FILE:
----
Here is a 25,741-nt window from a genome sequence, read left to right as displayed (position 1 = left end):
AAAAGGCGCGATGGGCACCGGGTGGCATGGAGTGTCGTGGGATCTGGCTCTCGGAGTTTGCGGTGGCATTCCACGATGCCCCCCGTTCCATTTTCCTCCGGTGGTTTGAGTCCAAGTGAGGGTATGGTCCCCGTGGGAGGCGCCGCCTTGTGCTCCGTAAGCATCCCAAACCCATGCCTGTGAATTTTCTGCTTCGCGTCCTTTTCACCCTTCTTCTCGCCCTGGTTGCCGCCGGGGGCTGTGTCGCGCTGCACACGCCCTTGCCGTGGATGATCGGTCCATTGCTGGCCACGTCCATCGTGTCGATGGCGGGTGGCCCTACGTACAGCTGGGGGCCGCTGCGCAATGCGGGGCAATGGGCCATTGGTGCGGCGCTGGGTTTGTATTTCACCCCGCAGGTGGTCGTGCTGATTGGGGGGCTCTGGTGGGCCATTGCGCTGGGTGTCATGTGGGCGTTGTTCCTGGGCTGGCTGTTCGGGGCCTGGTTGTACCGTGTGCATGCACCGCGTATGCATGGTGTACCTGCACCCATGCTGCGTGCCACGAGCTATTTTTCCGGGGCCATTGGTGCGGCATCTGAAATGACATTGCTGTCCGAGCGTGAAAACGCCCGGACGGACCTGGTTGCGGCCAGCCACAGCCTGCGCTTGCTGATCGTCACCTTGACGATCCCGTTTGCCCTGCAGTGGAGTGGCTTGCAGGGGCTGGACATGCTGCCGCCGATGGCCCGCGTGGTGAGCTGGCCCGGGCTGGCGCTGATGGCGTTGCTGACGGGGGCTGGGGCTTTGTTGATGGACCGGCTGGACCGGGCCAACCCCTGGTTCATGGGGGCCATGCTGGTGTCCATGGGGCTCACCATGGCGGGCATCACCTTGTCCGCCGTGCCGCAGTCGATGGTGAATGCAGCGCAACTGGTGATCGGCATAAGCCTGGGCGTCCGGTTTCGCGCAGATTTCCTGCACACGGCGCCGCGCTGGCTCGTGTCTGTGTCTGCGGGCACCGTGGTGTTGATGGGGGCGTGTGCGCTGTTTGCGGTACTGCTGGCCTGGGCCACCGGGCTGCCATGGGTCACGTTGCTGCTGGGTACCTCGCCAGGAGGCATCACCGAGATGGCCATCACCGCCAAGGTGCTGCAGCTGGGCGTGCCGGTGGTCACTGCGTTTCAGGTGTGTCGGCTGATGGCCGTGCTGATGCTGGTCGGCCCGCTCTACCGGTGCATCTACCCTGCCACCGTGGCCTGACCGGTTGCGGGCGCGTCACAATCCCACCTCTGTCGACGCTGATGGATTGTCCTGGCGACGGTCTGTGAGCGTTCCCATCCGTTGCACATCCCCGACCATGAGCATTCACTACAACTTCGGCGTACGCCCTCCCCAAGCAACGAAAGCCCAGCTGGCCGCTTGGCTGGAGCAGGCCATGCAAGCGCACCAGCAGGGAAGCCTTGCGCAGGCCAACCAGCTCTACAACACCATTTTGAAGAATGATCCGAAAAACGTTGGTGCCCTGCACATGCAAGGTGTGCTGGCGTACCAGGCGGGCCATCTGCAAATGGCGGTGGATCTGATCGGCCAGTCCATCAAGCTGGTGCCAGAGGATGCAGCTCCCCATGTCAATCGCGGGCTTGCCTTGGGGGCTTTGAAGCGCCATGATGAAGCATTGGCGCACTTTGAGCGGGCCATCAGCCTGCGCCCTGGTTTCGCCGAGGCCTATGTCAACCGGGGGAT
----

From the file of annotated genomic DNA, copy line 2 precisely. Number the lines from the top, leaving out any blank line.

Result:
AAAAGGCGCGATGGGCACCGGGTGGCATGGAGTGTCGTGGGATCTGGCTCTCGGAGTTTGCGGTGGCATTCCACGATGCCCCCCGTTCCATTTTCCTCCGGTGGTTTGAGTCCAAGTGAGGGTATGGTCCCCGTGGGAGGCGCCGCCTTGTGCTCCGTAAGCATCCCAAACCCATGCCTGTGAATTTTCTGCTTCGCGTCCTTTTCACCCTTCTTCTCGCCCTGGTTGCCGCCGGGGGCTGTGTCGCGCTGCACACGCCCTTGCCGTGGATGATCGGTCCATTGCTGGCCACGTCCATCGTGTCGATGGCGGGTGGCCCTACGTACAGCTGGGGGCCGCTGCGCAATGCGGGGCAATGGGCCATTGGTGCGGCGCTGGGTTTGTATTTCACCCCGCAGGTGGTCGTGCTGATTGGGGGGCTCTGGTGGGCCATTGCGCTGGGTGTCATGTGGGCGTTGTTCCTGGGCTGGCTGTTCGGGGCCTGGTTGTACCGTGTGCATGCACCGCGTATGCATGGTGTACCTGCACCCATGCTGCGTGCCACGAGCTATTTTTCCGGGGCCATTGGTGCGGCATCTGAAATGACATTGCTGTCCGAGCGTGAAAACGCCCGGACGGACCTGGTTGCGGCCAGCCACAGCCTGCGCTTGCTGATCGTCACCTTGACGATCCCGTTTGCCCTGCAGTGGAGTGGCTTGCAGGGGCTGGACATGCTGCCGCCGATGGCCCGCGTGGTGAGCTGGCCCGGGCTGGCGCTGATGGCGTTGCTGACGGGGGCTGGGGCTTTGTTGATGGACCGGCTGGACCGGGCCAACCCCTGGTTCATGGGGGCCATGCTGGTGTCCATGGGGCTCACCATGGCGGGCATCACCTTGTCCGCCGTGCCGCAGTCGATGGTGAATGCAGCGCAACTGGTGATCGGCATAAGCCTGGGCGTCCGGTTTCGCGCAGATTTCCTGCACACGGCGCCGCGCTGGCTCGTGTCTGTGTCTGCGGGCACCGTGGTGTTGATGGGGGCGTGTGCGCTGTTTGCGGTACTGCTGGCCTGGGCCACCGGGCTGCCATGGGTCACGTTGCTGCTGGGTACCTCGCCAGGAGGCATCACCGAGATGGCCATCACCGCCAAGGTGCTGCAGCTGGGCGTGCCGGTGGTCACTGCGTTTCAGGTGTGTCGGCTGATGGCCGTGCTGATGCTGGTCGGCCCGCTCTACCGGTGCATCTACCCTGCCACCGTGGCCTGACCGGTTGCGGGCGCGTCACAATCCCACCTCTGTCGACGCTGATGGATTGTCCTGGCGACGGTCTGTGAGCGTTCCCATCCGTTGCACATCCCCGACCATGAGCATTCACTACAACTTCGGCGTACGCCCTCCCCAAGCAACGAAAGCCCAGCTGGCCGCTTGGCTGGAGCAGGCCATGCAAGCGCACCAGCAGGGAAGCCTTGCGCAGGCCAACCAGCTCTACAACACCATTTTGAAGAATGATCCGAAAAACGTTGGTGCCCTGCACATGCAAGGTGTGCTGGCGTACCAGGCGGGCCATCTGCAAATGGCGGTGGATCTGATCGGCCAGTCCATCAAGCTGGTGCCAGAGGATGCAGCTCCCCATGTCAATCGCGGGCTTGCCTTGGGGGCTTTGAAGCGCCATGATGAAGCATTGGCGCACTTTGAGCGGGCCATCAGCCTGCGCCCTGGTTTCGCCGAGGCCTATGTCAACCGGGGGAT